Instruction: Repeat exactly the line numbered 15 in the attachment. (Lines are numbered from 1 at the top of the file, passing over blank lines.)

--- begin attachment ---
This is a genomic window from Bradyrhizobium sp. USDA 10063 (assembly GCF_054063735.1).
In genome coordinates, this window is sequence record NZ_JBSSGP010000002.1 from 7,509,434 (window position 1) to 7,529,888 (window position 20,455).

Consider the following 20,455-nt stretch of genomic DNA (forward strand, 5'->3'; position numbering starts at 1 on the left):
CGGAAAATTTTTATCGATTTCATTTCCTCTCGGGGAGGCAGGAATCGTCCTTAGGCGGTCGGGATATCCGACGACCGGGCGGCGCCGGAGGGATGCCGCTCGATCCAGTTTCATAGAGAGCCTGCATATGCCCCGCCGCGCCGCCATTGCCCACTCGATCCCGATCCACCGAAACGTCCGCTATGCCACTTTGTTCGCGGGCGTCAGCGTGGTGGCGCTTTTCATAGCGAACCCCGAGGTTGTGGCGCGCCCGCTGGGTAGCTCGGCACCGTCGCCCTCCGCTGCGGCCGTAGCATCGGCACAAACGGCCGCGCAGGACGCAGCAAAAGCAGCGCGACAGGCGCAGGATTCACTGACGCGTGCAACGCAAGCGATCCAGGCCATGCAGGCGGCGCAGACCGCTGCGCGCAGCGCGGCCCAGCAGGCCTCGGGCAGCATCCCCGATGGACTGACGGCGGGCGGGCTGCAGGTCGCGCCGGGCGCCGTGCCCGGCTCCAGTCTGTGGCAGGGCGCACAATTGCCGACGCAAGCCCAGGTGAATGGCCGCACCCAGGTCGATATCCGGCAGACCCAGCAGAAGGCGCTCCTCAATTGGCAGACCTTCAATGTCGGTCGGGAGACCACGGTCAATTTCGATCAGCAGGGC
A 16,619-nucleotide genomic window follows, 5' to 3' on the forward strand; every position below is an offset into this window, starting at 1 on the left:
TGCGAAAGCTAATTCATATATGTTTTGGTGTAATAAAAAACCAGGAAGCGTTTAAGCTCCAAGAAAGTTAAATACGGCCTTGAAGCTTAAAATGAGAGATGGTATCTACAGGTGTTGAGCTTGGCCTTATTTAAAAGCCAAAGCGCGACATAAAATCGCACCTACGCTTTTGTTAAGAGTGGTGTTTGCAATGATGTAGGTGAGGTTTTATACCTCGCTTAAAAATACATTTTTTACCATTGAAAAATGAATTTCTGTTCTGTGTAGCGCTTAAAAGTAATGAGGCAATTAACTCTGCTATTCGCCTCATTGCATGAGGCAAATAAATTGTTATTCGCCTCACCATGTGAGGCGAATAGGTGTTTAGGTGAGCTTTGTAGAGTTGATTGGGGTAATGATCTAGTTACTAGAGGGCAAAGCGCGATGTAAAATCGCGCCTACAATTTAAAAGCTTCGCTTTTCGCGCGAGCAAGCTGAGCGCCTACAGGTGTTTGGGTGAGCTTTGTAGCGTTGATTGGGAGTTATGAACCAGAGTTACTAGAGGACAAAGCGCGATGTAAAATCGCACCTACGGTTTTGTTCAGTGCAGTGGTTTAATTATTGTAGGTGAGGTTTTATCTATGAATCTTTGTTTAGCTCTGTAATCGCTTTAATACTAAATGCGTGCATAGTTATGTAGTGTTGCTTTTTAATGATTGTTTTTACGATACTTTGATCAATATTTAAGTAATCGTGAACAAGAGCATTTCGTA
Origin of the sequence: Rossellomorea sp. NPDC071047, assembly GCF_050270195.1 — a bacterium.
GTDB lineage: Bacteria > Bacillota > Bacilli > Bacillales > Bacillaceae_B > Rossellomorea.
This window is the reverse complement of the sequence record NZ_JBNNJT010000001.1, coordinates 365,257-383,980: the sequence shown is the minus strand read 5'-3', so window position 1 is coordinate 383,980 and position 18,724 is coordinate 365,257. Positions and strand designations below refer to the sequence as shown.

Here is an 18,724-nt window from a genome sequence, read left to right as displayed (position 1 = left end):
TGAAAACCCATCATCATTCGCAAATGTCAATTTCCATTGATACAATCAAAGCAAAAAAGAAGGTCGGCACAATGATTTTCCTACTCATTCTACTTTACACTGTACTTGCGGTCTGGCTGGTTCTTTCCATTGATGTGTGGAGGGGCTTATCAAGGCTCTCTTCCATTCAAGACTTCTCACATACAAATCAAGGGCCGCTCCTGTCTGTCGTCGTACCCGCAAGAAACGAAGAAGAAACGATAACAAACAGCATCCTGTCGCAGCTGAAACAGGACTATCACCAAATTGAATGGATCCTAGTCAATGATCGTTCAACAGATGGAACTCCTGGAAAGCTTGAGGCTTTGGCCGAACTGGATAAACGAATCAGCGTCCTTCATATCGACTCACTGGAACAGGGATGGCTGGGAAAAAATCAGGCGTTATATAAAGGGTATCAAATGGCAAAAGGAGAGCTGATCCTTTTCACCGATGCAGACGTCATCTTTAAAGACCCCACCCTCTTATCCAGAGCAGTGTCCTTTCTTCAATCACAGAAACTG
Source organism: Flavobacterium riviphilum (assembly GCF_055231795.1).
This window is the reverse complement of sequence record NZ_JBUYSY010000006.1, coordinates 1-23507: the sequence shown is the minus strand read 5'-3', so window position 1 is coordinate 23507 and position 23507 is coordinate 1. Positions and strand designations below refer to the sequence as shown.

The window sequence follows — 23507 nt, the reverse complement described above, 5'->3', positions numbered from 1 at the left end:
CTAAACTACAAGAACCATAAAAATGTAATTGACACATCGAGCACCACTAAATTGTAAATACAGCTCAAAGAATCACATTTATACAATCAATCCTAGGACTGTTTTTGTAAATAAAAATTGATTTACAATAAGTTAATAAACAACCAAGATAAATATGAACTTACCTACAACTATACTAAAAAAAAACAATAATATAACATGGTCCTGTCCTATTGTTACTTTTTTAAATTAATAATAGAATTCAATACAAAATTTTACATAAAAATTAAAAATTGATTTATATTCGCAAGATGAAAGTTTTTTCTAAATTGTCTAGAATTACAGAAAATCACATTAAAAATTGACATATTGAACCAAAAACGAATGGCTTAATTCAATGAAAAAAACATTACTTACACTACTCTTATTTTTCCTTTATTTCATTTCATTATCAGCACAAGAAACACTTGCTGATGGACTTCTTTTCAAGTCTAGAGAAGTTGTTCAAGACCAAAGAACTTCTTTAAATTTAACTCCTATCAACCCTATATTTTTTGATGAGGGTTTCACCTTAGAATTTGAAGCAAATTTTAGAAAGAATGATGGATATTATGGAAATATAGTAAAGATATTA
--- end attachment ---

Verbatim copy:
CTAAACTACAAGAACCATAAAAATGTAATTGACACATCGAGCACCACTAAATTGTAAATACAGCTCAAAGAATCACATTTATACAATCAATCCTAGGACTGTTTTTGTAAATAAAAATTGATTTACAATAAGTTAATAAACAACCAAGATAAATATGAACTTACCTACAACTATACTAAAAAAAAACAATAATATAACATGGTCCTGTCCTATTGTTACTTTTTTAAATTAATAATAGAATTCAATACAAAATTTTACATAAAAATTAAAAATTGATTTATATTCGCAAGATGAAAGTTTTTTCTAAATTGTCTAGAATTACAGAAAATCACATTAAAAATTGACATATTGAACCAAAAACGAATGGCTTAATTCAATGAAAAAAACATTACTTACACTACTCTTATTTTTCCTTTATTTCATTTCATTATCAGCACAAGAAACACTTGCTGATGGACTTCTTTTCAAGTCTAGAGAAGTTGTTCAAGACCAAAGAACTTCTTTAAATTTAACTCCTATCAACCCTATATTTTTTGATGAGGGTTTCACCTTAGAATTTGAAGCAAATTTTAGAAAGAATGATGGATATTATGGAAATATAGTAAAGATATTA